Emma, through frequent professional visits to the Louvre, knew Paris quite well and organized the weekend, from the moment of emerging from the sleek, high-speed train at the Gare du Nord, to the fast cab ride, down the Rue de la Paix, swooping along the rollercoaster tunnels of the north bank of the river and finally to their smart little hotel on the Isle Saint-Louis, in the shadow of Nôtre Dame. Now they were having a stroll before dinner, drinking in the sights and sounds of the beautiful city on that spring evening. It sounds idyllic, doesn’t it? But it wasn’t really: a key ingredient was missing – contentment. John was tense and moody as Emma enthusiastically kept her end of the conversation going.

–              I do love Paris, don’t you Johnny! I think that must be Les Invâlides over there, you know, where the tomb of Napoleon is … and oh, do look, in the distance you can just make out the lights of the Sacré Coeur … and as for the Tour Eifel, all lit up like that!


Later they had dinner at La Coupole in Montparnasse. The darkly-lit restaurant, once the haunt of writers like Sartre, Hemingway and Henry Miller, was now an expensive tourist trap, full of culture-vultures eager to drink in the air of Bohemian chic. It was a split-level room, with oak railings looking down on the discreet lamps and the white table cloths, lined with shining green leather banquetes – it had oodles of atmosphere, did that restaurant). Emma had booked in advance. As they sat down, she looked around appreciatively:

–              Can’t you just see Hemingway, at that table in the corner, Johnny, scribbling away … perhaps writing the words Paris in the spring is a moveable feast …

–              He’d have been more likely to be leaning against the bar, getting pissed and talking hot air … anyway, at these prices, all that bunch wouldn’t have been able to afford this place. By the way, Em, what made you choose this restaurant?

–              The assistant director of the museum brought me here for lunch on my last trip; you remember, I told you, to celebrate the transfer of those 3rd Century BC Etruscan terracotta bulls? But perhaps you weren’t listening as usual.

–              Perhaps my attention span in 3rd Century Etruscan ceramics is rather limited … anyway what’s he like, this French museum bloke?

–              Oh, you know the type – middle-aged, over-weight – more into management than scholarship; don’t tell me you’re jealous again, Johnny! Anyway, to change the subject, what were you talking about with that strange little chap on the bridge?

–              Oh him, he was peddling souvenirs; he was a tenacious little bugger, I’ll give him that; in the end I bought one of these just to get rid of him.

They both moodily studied the menu; actually Emma had lied about the museum director; Jean-Luc, had been an attractive and charming man with a witty flow of small talk, which made lunch seem to go by in a flash – and her husband had not been deceived by the slight shift in her voice. They ordered costly but simple food and wine, (Huîtres à la Bretagne with a bottle of Muscadet, followed by Escalope de Vaux à la Milanaise accompanied by a bottle of  Chinon). Suddenly John got up abruptly, knocking over a wine glass, and stalked off in the direction of the bathroom and simply vanished. Emma never saw him alive again.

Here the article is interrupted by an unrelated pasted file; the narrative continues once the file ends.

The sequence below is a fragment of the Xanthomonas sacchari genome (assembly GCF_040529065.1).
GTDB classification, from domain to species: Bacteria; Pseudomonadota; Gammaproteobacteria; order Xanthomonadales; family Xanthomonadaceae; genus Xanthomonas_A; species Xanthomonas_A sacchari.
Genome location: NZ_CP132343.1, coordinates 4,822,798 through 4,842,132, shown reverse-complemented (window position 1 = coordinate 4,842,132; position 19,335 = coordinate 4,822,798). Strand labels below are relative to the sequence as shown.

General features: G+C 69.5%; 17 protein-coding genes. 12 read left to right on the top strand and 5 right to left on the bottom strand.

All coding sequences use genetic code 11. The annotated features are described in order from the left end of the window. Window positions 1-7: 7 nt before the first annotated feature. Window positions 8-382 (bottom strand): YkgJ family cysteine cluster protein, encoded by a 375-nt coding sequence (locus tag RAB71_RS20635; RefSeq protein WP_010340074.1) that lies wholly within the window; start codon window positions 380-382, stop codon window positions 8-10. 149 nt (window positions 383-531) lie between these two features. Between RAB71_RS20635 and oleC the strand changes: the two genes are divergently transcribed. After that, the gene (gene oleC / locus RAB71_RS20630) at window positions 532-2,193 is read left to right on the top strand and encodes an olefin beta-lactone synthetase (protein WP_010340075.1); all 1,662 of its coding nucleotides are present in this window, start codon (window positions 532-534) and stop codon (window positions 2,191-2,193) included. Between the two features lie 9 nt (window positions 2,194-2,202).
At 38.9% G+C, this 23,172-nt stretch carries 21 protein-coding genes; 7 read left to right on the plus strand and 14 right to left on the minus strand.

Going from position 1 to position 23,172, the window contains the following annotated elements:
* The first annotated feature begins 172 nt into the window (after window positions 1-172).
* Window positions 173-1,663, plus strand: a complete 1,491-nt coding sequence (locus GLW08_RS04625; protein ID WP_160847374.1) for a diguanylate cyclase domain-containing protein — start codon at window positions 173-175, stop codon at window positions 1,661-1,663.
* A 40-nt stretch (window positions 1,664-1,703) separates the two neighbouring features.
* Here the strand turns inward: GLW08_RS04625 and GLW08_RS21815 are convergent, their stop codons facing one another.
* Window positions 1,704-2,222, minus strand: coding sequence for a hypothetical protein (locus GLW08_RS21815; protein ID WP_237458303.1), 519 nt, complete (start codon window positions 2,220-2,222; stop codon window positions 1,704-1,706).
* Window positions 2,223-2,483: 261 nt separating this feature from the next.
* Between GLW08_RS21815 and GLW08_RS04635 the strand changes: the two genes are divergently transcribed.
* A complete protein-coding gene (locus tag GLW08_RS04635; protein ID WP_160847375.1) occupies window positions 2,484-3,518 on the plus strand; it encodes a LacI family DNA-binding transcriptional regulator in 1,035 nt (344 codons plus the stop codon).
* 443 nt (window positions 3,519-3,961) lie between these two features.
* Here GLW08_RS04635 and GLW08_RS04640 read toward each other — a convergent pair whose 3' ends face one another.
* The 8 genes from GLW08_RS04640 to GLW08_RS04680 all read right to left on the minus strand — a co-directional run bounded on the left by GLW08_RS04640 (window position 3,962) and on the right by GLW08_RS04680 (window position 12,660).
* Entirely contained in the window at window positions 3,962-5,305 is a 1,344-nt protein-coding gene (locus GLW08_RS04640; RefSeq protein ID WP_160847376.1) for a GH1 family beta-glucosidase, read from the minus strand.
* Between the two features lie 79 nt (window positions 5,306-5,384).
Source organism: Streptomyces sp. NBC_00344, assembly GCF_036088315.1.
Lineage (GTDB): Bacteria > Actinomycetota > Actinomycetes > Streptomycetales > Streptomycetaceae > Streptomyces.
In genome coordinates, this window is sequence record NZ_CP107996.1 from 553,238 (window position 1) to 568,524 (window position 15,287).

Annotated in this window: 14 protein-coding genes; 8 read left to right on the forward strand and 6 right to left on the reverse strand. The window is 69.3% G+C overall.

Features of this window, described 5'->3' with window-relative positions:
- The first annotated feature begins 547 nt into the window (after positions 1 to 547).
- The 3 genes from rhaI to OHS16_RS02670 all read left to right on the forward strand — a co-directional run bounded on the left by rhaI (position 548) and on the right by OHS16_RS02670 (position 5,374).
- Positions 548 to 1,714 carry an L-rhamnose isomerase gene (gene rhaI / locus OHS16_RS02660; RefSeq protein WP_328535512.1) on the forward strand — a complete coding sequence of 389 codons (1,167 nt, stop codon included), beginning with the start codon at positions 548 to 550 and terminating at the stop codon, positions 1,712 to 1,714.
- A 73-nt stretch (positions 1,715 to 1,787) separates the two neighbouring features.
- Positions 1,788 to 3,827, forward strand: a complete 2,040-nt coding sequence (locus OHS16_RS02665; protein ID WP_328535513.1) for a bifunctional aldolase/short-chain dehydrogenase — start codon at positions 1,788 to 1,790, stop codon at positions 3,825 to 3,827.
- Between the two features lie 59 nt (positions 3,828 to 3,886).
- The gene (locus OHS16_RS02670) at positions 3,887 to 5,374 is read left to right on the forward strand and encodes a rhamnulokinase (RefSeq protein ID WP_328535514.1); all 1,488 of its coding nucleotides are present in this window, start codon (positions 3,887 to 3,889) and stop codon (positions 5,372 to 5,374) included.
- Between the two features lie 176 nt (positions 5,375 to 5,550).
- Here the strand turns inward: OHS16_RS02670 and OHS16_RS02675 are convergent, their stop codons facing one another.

To be continued.

Sugar and spice and all things nice

From The Guardian of 2nd June 2011

Dame Judi Dench, Sir Richard Branson, and Sting have joined an ex-drugs minister and three former chief constables in calling for the decriminalisation of the possession of all drugs.

The high-profile celebrities together with leading lawyers, academics, artists and politicians have signed an open letter to David Cameron to mark this week’s 40th anniversary of the 1971 Misuse of Drugs Act. The letter, published in a full-page advertisement in Thursday’s Guardian, calls for a “swift and transparent” review of the effectiveness of current drugs policies.


The Social Worker

Maggie Mitchell was nervous. It was her first day at her new job: you’ve got to have a «first day», said her supervisor not unkindly, so it might as well be this one; it’s a straightforward assignment, there’s been a complaint from a local farmer about some travelers camping on his land, (with a permit I hasten to add); your job is to investigate the situation and then report back to me. I’m afraid you’re going have to go alone – we’re so over-stretched at the moment that I can’t spare you a partner. Interview the farmer first and then go to the site; don’t worry, they won’t bite! They’re just a bunch of harmless hippies.

So Maggie went to interview the farmer:

–          It’s not that I’ve got anything against them as such, I mean it takes all sorts to make a world, doesn’t it? Live and let live, that’s what I say …

–          Yes, Mr. Sargent, but what exactly is the nature of your complaint?

–          Well, it comes under three categories: sanitation, noise and drugs!

–          But I thought that, under the terms of your rental agreement, adequate washing and toilet facilities were provided?

–          They are, they are and the others on the site make use of them, but that lot on that painted bus don’t bother to use them; they just go in the bushes …